7 Phrases That Signal a Lack of Confidence at Work (and What to Say Instead)

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Kayla Heisler1.16k
May 22, 2024 at 12:9PM UTC

Being seen as a leader requires going beyond doing your job well—it also involves your ability to project confidence. The way you present yourself and how you speak to others has a major impact on how they perceive you. Here are 7 insecure-sounding phrases to eliminate from your vocabulary and 7 alternatives to use instead:

1. “If you want to file these papers, that’d be great.”

It can be tempting to want so badly to seem likable that you pose tasks that you need completed as optional when they aren’t. Realistically, whether your team member wants to do something that’s their responsibility or not, it has to be done, so leave out ‘if you want to’ and ‘if you feel like’ when making a request.

Instead: “Please file these papers.”

You can (and should!) be polite when assigning tasks to your team members without sounding insecure. Add a ‘please’ before delivering your command to show respect while still giving clear direction.

2. “I’m so confused.”

Not everything makes sense to you the first time you hear it. You shouldn’t try to hide your confusion, but stating your confusion outright can be frustrating for the speaker and come across as being helpless.

Instead: “Please clarify what you mean by___.”

When you feel lost by what someone is saying, be assertive instead of defeatist. Help them help you by letting the speaker know exactly what you need to move forward. If they spoke too quickly, ask them to repeat a phrase. If you need them to define a term, let them know.

3. “Hopefully, I’ll be able to figure it out.”

This phrase automatically makes you seem like you’re at a deficit. This phasing indicates that you probably won’t be able to complete the task, and makes you seem like you lack agency to control your own situation.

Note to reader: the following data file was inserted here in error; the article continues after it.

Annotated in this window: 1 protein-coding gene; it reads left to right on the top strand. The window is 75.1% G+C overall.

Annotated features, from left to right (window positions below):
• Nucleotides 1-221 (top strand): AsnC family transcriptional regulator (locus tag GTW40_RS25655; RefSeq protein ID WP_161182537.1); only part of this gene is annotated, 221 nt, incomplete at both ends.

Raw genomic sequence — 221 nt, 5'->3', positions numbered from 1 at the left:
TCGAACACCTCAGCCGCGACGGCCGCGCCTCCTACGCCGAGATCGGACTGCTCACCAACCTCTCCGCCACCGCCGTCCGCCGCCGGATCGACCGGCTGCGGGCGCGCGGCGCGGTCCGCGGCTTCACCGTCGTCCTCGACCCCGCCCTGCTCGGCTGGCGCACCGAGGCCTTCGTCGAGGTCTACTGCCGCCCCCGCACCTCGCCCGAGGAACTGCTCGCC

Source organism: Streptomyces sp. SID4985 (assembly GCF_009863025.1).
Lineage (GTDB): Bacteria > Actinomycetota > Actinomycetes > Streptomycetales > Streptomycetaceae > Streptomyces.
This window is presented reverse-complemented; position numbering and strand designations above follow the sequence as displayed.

Instead: “I’ll get started and let you know if I have questions.”

This option is more positive and demonstrates confidence. Still, the phrase leaves the door open for help down the road, so you aren’t attempting to hide that you could need assistance.

4. “I think I need more time on that project, if that’s ok.”

Whatever the reason, you know you’re about to miss a deadline whether it’s ok or not. While admitting you messed up is never fun, admitting your miscalculation without a solid plan causes even more stress for the person you report to.

Instead: “I need more time on that project. Can I turn it in on Wednesday?”

When you know you’re behind, admit it. Confronting your missteps head-on shows that even when can’t deliver, you’re aware of the situation. Have a clear plan of action (when you will be able to deliver or what you will need to deliver) that demonstrates responsibility and keeps your supervisor from having to do extra work.

5. “Could we maybe find an earlier time to meet?”

‘Maybe’ is one of the least confident words you can reach for. This phrasing sounds wishy washy, and if you do have an important reason for the request, said importance doesn’t come through.

Instead: “We should meet sooner. What time works for you?”

Be direct about what you want. Asking for what you need outright shows that you’re decisive. 

6. “Sorry to bother you with this, but…”

Starting off your request with an apology frames your interaction as if you’re doing something wrong. Using the word ‘bother’ makes it seem like you view your self as being a pest, and that’s the impression that you make on others.

Instead: “I need your thoughts on something.”

Preface your request for information in a way that builds the other person up instead of in a way that puts yourself down. 

7. “I have a really stupid question.”

There really are no stupid questions, and it’s hard to project confidence when you’re straight-up putting yourself down.

Instead: Just ask the question! No preamble necessary.

Ultimately, sounding confident at work comes down to asking for what you need without apology. Maintain respect, but be assertive.


Kayla Heisler is an essayist and Pushcart Prize-nominated poet. She is an MFA candidate at Columbia University, and her work appears in New York's Best Emerging Poets 2017 anthology.

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